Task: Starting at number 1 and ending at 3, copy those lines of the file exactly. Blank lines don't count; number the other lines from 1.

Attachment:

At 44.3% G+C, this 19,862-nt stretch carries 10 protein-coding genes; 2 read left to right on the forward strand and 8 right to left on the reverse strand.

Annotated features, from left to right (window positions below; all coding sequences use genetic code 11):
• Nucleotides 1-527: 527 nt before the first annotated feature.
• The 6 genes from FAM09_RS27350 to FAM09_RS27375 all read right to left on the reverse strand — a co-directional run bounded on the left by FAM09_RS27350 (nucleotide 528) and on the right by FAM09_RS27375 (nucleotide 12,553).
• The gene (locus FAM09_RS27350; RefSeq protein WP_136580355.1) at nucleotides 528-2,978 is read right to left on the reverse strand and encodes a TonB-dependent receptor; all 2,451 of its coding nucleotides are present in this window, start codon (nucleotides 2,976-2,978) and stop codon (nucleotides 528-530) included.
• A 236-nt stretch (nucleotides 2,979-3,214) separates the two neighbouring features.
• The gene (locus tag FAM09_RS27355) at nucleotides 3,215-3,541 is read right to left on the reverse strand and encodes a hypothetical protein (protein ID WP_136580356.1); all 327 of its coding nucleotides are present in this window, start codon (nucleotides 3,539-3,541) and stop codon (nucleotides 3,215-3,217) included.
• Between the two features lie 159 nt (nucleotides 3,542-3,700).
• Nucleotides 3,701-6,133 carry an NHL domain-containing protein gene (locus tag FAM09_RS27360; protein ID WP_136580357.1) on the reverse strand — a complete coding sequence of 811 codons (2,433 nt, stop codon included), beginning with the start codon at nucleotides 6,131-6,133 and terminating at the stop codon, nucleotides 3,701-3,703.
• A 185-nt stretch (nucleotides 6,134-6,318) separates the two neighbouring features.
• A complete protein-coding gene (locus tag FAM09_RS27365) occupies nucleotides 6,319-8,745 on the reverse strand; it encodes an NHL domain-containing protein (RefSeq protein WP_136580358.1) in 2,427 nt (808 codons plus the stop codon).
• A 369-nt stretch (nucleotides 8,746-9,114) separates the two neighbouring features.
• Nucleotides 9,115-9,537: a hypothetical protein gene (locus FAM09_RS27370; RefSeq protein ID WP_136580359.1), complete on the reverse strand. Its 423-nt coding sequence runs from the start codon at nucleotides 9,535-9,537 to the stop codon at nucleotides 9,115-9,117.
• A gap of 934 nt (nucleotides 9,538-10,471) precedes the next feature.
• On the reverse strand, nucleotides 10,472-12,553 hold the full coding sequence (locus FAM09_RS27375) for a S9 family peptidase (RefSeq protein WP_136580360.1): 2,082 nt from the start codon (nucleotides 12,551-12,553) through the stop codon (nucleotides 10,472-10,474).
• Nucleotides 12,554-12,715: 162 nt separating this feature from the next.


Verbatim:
At 44.3% G+C, this 19,862-nt stretch carries 10 protein-coding genes; 2 read left to right on the forward strand and 8 right to left on the reverse strand.

Annotated features, from left to right (window positions below; all coding sequences use genetic code 11):
• Nucleotides 1-527: 527 nt before the first annotated feature.